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E-books in 2011

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mgriffin:
Anybody feel any differently about electronic books and magazines now than when the Kindle first came out?

I don't own a Kindle but I have an iPad which is great for reading books, magazines and comics, and even has a Kindle app so I can buy anything a Kindle owner can purchase, just as easily.

There's so much great free stuff to read on the thing, I haven't gotten around to purchasing a lot of books with it yet. One thing I really like is the ability to get magazines electronically. I already have WAY too many magazines all around the house, and it makes me reluctant to subscribe to more, or even purchase single copies on the newsstand. But with electronic subscriptions, you can prevent clutter, get the magazine delivered immediately, and possibly even save a little money.  Especially with foreign magazines, where postage costs make the price ridiculous for a paper copy. I could see having subscriptions to a handful of electronic magazines in epub or pdf format, and just about completely stopping with the paper copies. Some magazines have really nice production values and those might still be nice to have on paper, but some are really pulpy and monochrome and would be just as nice in electronic format.

I keep thinking I'll find a bunch of the books that I've been trying to find in print forever, and finally grab them up in e-versions, but they're not pervasive enough yet. So, those out of print obscurities haven't made it to epub yet, but maybe eventually.

I've certainly purchased more paper books since I bought my iPad than ever before, so it's hardly convinced me that people will stop buying books when they get an iPad or Kindle or Nook, but I can see how things may start to shift a little.  Anybody else?

APK:
I have a Kindle 3. Its great. Excellent battery life, and very readable. I really do like reading on it. Super convenient. Very quick to download books. I have lots of classics and philosophy, which is my preference, and its great because so much of it is free or about $1.99.

Also great for loading up gear and software manuals in pdf and having them in one place. Never know when you are going to be stranded at an airport for 3 days!

Only complaint with the Kindle is the lack of organization of the contents. Could easily be visually better.

These things are amazing for traveling light.

jkn:
Here's my blog post on why I love my Barnes and Noble Nook from last summer - nutshell is I can't really hold physical books very long anymore - it hurts too much to read... getting the Nook opened books back up to me again!   http://relaxedmachinery.ning.com/profiles/blogs/kinetoscope-022-why-nook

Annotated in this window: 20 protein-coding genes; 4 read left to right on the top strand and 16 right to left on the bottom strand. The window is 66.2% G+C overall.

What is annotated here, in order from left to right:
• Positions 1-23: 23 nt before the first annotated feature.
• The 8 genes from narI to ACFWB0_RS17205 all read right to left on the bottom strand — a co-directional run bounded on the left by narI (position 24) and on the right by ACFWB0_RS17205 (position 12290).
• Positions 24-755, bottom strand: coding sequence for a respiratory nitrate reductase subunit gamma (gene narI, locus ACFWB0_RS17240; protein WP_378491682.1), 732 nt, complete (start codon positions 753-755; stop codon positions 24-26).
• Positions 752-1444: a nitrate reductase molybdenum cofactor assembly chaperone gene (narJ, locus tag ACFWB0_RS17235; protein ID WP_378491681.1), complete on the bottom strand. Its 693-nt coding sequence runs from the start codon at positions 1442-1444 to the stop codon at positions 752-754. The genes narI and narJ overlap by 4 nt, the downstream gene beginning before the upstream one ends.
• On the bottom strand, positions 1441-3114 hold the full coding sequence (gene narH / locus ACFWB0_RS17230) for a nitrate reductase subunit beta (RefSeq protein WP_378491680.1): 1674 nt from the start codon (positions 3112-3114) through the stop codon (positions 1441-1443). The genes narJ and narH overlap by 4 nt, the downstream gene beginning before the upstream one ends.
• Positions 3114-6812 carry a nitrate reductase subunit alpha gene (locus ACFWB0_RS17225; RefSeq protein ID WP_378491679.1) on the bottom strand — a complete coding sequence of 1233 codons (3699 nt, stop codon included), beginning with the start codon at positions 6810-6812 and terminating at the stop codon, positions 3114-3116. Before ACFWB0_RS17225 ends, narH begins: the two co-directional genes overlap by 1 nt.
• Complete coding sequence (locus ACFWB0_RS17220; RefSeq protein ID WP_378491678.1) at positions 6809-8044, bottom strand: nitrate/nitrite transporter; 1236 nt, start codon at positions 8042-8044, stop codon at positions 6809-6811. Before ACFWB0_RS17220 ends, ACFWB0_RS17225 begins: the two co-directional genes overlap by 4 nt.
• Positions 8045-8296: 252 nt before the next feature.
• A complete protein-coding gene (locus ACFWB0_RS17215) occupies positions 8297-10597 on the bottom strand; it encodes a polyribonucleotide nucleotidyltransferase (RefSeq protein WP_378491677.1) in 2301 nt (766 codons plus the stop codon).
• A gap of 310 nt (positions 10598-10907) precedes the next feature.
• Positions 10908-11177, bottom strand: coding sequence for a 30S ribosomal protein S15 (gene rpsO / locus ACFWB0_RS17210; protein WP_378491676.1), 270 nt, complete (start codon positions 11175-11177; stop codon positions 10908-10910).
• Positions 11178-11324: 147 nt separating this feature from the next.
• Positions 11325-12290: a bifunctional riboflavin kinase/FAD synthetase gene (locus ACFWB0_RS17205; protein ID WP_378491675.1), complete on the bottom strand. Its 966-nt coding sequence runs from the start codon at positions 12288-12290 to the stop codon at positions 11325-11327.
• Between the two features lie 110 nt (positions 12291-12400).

I mention the "page turn speed" issue - but that's been resolved.   

I agree with APK - now that I'm getting a larger library built up on my Nook - it'd be nice to have other ways to organize.  Since Nook is Android based - maybe someone will develop it, we'll see.  I imagine it's about the same on the Kindle.

Both the Kindle and Nook are available mass market in many stores now (Best Buy carries all the major and many minor players in the eReader market).  Walmart, Target, etc.. carrying models.

I don't know if Kindle has this yet - but I truly love the ability to turn pages on *both* sides of the Nook.

It's all about the eInk for me...  I love our iPad - but if I'm going to sit and read a book for an hour - I want eInk!

mgriffin:
We were in a big Barnes & Noble store this weekend and the Nook display (and surrounding displays of covers and accesseries) were absolutely swarming with people.

For some reason I see this, and Amazon's announcement of very strong sales figures for the new Kindles, as being a good sign, yet at the same time I would really hate to see a drop-off in availability of paper books. Just the way some labels now release download only and have no physical CD (or vinyl) version available for those who prefer it, I'm afraid if e-books become too popular, it'll mean certain categories of less-popular books won't be feasible in print editions any more.

jkn:
oh - now that Kindle and Nook have both opened up their readers to just about every platform (ex. Heidi can read our entire Nook library on her iPad) - the issue over eBook formats isn't quite as big an issue.

There's Amazon's format - and there's everybody else's format "ePub".   Many authors hated Amazon at first due to the extremely low pricing... most of that's also been hashed out.   You'll notice eBooks cost at least as much as a paperback release - and a brand new hardback in eBook format can be expensive.    

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